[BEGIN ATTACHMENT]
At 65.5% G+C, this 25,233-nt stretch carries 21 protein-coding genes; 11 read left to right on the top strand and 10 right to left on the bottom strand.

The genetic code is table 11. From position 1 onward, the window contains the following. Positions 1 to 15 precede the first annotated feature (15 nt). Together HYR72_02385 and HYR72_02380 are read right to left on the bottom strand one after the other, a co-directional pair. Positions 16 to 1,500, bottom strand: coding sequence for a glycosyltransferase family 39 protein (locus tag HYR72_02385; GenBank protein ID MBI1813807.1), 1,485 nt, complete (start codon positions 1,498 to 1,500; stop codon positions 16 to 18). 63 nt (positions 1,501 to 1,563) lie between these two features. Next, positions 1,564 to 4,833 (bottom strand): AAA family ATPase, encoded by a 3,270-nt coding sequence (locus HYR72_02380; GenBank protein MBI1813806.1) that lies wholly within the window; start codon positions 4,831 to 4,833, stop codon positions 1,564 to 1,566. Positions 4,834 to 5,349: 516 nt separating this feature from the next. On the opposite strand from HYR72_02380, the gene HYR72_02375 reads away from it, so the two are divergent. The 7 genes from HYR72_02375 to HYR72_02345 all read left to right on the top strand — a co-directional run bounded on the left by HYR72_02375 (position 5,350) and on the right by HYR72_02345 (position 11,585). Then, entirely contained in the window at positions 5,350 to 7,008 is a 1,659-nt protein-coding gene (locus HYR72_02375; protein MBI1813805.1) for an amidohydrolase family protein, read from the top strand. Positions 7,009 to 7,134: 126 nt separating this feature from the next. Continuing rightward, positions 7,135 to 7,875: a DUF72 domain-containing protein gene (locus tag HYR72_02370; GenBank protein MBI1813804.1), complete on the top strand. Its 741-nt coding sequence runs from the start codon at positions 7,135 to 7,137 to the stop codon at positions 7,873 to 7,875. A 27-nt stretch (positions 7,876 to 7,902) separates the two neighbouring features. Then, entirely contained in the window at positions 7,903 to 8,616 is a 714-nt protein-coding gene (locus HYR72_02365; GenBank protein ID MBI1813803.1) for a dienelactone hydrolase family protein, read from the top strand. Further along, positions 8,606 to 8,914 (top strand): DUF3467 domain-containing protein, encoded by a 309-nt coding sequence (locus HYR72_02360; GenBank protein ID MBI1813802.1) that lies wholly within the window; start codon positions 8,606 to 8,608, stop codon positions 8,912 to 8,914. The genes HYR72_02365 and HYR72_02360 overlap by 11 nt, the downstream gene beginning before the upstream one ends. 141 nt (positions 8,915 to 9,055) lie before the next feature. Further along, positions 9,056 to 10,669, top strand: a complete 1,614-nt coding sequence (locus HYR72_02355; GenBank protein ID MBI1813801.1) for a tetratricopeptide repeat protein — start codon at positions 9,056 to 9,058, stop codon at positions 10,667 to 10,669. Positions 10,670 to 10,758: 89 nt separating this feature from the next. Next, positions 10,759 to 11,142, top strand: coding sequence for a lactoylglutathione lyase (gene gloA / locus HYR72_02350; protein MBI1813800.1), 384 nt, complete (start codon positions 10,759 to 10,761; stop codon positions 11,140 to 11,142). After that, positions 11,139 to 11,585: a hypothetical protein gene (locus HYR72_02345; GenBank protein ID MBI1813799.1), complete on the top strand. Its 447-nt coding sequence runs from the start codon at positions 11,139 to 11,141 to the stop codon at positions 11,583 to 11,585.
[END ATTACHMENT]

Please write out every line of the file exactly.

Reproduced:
At 65.5% G+C, this 25,233-nt stretch carries 21 protein-coding genes; 11 read left to right on the top strand and 10 right to left on the bottom strand.

The genetic code is table 11. From position 1 onward, the window contains the following. Positions 1 to 15 precede the first annotated feature (15 nt). Together HYR72_02385 and HYR72_02380 are read right to left on the bottom strand one after the other, a co-directional pair. Positions 16 to 1,500, bottom strand: coding sequence for a glycosyltransferase family 39 protein (locus tag HYR72_02385; GenBank protein ID MBI1813807.1), 1,485 nt, complete (start codon positions 1,498 to 1,500; stop codon positions 16 to 18). 63 nt (positions 1,501 to 1,563) lie between these two features. Next, positions 1,564 to 4,833 (bottom strand): AAA family ATPase, encoded by a 3,270-nt coding sequence (locus HYR72_02380; GenBank protein MBI1813806.1) that lies wholly within the window; start codon positions 4,831 to 4,833, stop codon positions 1,564 to 1,566. Positions 4,834 to 5,349: 516 nt separating this feature from the next. On the opposite strand from HYR72_02380, the gene HYR72_02375 reads away from it, so the two are divergent. The 7 genes from HYR72_02375 to HYR72_02345 all read left to right on the top strand — a co-directional run bounded on the left by HYR72_02375 (position 5,350) and on the right by HYR72_02345 (position 11,585). Then, entirely contained in the window at positions 5,350 to 7,008 is a 1,659-nt protein-coding gene (locus HYR72_02375; protein MBI1813805.1) for an amidohydrolase family protein, read from the top strand. Positions 7,009 to 7,134: 126 nt separating this feature from the next. Continuing rightward, positions 7,135 to 7,875: a DUF72 domain-containing protein gene (locus tag HYR72_02370; GenBank protein MBI1813804.1), complete on the top strand. Its 741-nt coding sequence runs from the start codon at positions 7,135 to 7,137 to the stop codon at positions 7,873 to 7,875. A 27-nt stretch (positions 7,876 to 7,902) separates the two neighbouring features. Then, entirely contained in the window at positions 7,903 to 8,616 is a 714-nt protein-coding gene (locus HYR72_02365; GenBank protein ID MBI1813803.1) for a dienelactone hydrolase family protein, read from the top strand. Further along, positions 8,606 to 8,914 (top strand): DUF3467 domain-containing protein, encoded by a 309-nt coding sequence (locus HYR72_02360; GenBank protein ID MBI1813802.1) that lies wholly within the window; start codon positions 8,606 to 8,608, stop codon positions 8,912 to 8,914. The genes HYR72_02365 and HYR72_02360 overlap by 11 nt, the downstream gene beginning before the upstream one ends. 141 nt (positions 8,915 to 9,055) lie before the next feature. Further along, positions 9,056 to 10,669, top strand: a complete 1,614-nt coding sequence (locus HYR72_02355; GenBank protein ID MBI1813801.1) for a tetratricopeptide repeat protein — start codon at positions 9,056 to 9,058, stop codon at positions 10,667 to 10,669. Positions 10,670 to 10,758: 89 nt separating this feature from the next. Next, positions 10,759 to 11,142, top strand: coding sequence for a lactoylglutathione lyase (gene gloA / locus HYR72_02350; protein MBI1813800.1), 384 nt, complete (start codon positions 10,759 to 10,761; stop codon positions 11,140 to 11,142). After that, positions 11,139 to 11,585: a hypothetical protein gene (locus HYR72_02345; GenBank protein ID MBI1813799.1), complete on the top strand. Its 447-nt coding sequence runs from the start codon at positions 11,139 to 11,141 to the stop codon at positions 11,583 to 11,585.